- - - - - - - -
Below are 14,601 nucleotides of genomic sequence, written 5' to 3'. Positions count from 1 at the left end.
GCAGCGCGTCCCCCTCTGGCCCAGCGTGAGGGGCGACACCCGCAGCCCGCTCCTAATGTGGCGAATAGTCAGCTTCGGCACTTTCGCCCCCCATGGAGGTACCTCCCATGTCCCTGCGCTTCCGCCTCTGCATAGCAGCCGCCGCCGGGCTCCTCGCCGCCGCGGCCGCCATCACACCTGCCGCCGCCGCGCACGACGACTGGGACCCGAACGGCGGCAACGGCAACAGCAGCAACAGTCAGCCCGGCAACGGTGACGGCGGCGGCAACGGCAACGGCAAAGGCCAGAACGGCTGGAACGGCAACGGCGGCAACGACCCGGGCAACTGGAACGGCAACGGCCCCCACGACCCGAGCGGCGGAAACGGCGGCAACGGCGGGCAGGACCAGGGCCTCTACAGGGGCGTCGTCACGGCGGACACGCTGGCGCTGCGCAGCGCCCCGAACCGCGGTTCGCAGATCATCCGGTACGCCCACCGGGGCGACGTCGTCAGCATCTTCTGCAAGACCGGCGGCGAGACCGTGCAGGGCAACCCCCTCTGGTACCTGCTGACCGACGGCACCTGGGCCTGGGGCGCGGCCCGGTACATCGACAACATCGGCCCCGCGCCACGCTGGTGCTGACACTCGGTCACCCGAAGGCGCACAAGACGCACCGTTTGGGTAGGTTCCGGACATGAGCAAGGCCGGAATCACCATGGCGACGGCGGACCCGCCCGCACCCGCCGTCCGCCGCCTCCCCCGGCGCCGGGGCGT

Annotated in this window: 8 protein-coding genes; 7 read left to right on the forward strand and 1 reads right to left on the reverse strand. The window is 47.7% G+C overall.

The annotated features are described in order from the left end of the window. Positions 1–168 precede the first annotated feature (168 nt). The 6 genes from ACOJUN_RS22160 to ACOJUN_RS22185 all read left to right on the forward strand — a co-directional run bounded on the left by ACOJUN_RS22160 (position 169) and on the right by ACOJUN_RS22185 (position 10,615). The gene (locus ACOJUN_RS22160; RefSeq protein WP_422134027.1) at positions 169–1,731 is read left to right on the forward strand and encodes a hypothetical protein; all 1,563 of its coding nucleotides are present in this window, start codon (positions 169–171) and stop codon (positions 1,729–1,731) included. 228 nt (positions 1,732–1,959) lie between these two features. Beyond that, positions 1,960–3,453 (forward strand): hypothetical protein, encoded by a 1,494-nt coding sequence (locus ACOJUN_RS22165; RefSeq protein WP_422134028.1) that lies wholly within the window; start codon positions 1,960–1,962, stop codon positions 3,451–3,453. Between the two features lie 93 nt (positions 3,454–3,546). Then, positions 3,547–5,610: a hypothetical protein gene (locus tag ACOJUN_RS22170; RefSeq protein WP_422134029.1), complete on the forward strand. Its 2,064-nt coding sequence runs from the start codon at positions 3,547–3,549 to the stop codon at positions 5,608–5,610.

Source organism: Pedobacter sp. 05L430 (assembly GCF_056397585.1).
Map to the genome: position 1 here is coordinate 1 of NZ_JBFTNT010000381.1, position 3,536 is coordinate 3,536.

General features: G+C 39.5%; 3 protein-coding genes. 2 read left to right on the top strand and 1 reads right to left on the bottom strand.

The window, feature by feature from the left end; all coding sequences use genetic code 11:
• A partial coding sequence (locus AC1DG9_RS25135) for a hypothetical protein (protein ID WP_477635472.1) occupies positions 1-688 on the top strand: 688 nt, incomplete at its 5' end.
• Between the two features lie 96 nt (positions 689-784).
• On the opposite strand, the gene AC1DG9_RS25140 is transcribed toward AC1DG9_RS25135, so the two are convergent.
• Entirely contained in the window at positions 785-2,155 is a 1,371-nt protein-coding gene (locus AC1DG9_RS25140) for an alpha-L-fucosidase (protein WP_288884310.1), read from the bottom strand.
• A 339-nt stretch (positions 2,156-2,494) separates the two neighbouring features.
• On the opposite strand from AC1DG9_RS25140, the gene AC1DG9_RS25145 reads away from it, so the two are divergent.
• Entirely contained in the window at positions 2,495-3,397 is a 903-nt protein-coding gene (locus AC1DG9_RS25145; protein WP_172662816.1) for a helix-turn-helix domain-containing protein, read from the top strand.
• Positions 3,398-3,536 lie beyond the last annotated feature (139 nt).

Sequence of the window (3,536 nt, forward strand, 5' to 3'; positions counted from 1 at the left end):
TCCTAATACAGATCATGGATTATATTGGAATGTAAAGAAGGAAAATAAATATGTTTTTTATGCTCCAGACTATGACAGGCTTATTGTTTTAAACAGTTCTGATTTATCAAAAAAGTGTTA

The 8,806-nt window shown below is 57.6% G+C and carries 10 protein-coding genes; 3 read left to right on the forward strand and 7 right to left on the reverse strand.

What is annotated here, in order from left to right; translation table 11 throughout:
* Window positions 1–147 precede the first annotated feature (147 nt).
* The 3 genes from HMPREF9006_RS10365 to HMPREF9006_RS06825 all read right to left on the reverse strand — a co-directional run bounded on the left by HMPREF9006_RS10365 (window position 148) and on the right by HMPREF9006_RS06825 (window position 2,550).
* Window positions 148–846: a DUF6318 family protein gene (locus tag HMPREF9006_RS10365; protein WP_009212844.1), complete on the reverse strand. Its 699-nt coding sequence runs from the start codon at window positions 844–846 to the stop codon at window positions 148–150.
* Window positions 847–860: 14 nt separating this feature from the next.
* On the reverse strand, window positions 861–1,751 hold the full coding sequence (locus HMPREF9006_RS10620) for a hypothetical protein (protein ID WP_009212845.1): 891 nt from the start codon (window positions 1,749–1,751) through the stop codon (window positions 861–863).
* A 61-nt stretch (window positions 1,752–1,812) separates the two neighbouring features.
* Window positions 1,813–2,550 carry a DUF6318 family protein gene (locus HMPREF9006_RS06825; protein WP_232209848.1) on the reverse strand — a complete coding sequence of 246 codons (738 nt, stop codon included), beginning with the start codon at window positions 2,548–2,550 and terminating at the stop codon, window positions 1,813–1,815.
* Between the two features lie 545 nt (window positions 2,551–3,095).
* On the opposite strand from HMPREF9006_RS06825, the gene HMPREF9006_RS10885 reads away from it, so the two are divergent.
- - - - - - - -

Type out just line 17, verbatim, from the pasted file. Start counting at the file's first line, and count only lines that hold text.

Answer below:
Sequence of the window (3,536 nt, forward strand, 5' to 3'; positions counted from 1 at the left end):